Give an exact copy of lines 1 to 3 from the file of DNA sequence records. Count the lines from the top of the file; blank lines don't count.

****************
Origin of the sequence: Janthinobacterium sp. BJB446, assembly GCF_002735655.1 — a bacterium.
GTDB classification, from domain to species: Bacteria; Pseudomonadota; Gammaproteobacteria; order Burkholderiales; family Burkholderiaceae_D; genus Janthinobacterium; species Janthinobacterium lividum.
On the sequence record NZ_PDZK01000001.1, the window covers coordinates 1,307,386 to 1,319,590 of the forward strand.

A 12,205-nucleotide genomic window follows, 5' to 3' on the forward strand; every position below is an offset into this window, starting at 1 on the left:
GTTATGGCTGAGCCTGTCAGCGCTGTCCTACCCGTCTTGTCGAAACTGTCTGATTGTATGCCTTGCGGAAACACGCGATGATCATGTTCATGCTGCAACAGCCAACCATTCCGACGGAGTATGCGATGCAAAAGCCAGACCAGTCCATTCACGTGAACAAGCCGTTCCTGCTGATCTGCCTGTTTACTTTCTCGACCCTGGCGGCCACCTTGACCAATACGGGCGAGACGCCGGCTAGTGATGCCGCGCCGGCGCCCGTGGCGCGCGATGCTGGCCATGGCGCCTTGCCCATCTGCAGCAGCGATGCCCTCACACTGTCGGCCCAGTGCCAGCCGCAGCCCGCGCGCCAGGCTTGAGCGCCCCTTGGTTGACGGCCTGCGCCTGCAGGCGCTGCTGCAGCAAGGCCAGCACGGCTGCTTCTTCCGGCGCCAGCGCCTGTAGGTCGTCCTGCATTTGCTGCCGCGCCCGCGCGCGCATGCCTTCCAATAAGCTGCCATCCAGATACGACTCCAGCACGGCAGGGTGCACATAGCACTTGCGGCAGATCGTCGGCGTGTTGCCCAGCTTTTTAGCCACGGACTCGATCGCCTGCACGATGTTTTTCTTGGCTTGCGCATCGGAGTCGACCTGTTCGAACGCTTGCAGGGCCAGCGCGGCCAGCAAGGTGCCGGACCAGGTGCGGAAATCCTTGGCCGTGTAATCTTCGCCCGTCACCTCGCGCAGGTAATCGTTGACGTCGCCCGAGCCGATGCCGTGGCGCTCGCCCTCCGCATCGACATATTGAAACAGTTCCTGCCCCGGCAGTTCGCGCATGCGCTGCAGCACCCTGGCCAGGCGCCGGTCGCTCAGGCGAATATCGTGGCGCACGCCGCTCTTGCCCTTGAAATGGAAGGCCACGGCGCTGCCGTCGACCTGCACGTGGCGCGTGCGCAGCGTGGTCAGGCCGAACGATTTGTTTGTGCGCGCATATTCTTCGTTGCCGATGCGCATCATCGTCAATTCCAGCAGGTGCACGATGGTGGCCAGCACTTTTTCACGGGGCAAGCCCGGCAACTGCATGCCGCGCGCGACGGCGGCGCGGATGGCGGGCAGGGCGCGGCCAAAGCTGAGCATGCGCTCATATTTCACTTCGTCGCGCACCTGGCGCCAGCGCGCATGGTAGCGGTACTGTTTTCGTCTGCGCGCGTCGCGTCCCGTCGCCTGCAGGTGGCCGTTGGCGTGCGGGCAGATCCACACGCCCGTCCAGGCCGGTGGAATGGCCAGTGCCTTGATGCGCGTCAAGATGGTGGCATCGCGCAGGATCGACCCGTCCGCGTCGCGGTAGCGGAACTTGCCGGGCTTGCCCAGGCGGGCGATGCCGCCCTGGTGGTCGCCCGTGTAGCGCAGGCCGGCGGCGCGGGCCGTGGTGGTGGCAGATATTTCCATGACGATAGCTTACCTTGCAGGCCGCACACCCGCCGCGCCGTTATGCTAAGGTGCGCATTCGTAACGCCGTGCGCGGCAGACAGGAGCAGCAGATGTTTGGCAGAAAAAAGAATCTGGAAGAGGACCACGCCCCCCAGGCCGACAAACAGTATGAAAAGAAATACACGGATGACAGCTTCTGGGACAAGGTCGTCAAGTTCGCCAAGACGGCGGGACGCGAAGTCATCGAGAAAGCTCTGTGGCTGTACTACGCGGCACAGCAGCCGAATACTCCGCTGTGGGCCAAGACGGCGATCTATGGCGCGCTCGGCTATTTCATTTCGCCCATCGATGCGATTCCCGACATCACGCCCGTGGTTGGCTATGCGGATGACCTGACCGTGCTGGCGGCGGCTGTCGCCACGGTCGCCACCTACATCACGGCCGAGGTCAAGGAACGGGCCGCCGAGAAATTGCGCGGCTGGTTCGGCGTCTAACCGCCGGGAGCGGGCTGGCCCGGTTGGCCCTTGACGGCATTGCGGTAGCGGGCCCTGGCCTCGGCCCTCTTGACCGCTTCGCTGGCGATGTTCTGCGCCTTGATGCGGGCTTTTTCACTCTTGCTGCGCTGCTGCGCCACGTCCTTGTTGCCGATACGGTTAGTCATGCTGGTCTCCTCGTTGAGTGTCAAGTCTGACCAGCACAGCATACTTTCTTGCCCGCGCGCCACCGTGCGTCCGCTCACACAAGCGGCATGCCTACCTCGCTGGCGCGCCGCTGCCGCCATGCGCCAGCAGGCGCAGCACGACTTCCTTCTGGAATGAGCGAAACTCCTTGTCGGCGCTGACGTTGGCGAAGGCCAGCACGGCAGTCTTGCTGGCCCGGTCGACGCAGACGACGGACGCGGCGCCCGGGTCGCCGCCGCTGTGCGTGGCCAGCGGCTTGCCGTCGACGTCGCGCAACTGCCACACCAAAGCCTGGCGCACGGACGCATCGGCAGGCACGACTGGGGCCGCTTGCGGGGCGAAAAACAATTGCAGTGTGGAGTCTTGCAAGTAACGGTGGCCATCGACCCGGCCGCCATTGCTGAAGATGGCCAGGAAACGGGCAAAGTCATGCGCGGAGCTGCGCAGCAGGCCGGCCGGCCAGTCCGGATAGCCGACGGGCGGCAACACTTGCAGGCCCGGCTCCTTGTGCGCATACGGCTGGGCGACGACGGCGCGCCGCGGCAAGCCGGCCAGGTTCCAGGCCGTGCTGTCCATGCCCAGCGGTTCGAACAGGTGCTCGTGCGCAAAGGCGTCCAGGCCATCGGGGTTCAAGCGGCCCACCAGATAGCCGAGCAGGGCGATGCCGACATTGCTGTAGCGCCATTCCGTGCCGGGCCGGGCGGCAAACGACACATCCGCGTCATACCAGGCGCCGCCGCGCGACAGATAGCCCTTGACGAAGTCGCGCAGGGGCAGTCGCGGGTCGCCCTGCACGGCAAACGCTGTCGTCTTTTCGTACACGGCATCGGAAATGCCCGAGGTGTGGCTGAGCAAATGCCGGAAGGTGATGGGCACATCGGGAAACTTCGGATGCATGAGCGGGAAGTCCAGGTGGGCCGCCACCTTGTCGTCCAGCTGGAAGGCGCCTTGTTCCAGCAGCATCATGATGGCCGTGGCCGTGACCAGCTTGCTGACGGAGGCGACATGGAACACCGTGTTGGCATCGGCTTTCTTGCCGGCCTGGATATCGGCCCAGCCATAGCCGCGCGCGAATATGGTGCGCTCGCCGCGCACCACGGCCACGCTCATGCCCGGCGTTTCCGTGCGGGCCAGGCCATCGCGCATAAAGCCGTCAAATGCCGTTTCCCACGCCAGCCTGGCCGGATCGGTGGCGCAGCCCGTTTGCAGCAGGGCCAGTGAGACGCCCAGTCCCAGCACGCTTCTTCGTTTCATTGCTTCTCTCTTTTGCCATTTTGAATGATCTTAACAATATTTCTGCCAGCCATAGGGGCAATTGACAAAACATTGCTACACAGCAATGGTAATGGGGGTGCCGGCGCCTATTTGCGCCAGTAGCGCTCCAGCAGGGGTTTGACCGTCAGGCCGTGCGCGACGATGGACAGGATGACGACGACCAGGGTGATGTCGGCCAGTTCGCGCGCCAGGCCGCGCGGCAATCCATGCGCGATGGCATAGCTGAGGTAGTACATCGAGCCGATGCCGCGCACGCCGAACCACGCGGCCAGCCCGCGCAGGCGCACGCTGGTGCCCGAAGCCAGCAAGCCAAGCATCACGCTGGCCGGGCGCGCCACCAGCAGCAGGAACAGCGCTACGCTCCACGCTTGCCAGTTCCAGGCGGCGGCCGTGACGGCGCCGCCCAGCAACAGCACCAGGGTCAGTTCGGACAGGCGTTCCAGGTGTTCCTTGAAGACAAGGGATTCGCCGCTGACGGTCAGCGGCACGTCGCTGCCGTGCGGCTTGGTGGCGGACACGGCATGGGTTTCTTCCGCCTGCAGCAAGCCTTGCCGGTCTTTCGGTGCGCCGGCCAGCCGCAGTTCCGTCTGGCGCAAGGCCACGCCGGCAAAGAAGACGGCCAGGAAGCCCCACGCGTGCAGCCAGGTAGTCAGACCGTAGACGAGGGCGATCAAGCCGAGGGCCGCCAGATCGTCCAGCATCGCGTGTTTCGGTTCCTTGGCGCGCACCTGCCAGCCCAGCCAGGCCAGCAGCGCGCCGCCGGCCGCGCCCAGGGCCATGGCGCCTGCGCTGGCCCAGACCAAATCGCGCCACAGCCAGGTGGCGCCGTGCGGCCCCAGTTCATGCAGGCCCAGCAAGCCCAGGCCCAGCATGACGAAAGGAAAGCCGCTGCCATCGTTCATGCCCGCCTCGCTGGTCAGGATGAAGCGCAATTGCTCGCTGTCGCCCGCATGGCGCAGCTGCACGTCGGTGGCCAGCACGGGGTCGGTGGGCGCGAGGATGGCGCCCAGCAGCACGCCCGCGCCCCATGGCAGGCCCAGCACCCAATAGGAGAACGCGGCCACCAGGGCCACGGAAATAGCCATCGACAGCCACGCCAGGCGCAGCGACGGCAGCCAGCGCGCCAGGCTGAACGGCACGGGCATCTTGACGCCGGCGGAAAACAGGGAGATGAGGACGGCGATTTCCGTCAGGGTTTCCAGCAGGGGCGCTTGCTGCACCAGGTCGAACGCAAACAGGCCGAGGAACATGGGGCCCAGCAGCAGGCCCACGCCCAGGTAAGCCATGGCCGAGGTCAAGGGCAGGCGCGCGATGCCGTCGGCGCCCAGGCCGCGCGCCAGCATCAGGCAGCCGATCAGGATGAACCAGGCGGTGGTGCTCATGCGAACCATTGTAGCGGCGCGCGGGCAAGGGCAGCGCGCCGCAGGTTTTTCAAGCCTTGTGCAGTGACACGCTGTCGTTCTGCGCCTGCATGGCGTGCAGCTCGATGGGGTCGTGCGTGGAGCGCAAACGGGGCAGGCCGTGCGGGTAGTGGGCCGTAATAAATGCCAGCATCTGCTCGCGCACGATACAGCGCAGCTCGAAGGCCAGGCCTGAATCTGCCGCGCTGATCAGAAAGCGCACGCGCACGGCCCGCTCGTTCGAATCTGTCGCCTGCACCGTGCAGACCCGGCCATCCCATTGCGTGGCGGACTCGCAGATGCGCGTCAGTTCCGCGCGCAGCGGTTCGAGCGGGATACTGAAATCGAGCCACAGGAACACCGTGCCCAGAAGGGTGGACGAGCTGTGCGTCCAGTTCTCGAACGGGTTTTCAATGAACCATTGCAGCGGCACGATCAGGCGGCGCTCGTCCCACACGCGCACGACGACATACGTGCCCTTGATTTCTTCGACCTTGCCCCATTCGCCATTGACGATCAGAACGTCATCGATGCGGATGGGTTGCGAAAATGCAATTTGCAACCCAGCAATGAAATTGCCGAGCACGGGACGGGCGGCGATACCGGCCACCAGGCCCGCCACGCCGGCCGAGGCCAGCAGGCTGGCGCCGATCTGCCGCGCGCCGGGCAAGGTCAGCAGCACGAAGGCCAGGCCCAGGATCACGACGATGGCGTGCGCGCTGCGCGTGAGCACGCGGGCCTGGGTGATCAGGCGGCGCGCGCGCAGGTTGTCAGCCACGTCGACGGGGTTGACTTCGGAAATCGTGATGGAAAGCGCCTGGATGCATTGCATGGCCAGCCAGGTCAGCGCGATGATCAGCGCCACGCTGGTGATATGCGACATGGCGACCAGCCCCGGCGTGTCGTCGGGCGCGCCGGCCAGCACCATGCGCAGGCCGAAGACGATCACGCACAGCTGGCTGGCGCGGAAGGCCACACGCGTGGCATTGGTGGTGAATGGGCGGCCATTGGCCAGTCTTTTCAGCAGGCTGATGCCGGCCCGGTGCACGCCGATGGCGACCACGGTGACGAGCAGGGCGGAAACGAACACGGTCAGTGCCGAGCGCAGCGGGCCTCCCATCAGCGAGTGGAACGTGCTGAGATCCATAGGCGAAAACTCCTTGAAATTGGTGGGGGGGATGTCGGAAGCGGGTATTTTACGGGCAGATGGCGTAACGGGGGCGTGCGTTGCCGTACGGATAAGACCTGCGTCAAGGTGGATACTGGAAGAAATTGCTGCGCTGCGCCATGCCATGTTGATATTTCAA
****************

Origin of the sequence: Janthinobacterium sp. BJB446, assembly GCF_002735655.1 — a bacterium.
GTDB classification, from domain to species: Bacteria; Pseudomonadota; Gammaproteobacteria; order Burkholderiales; family Burkholderiaceae_D; genus Janthinobacterium; species Janthinobacterium lividum.
On the sequence record NZ_PDZK01000001.1, the window covers coordinates 1,307,386 to 1,319,590 of the forward strand.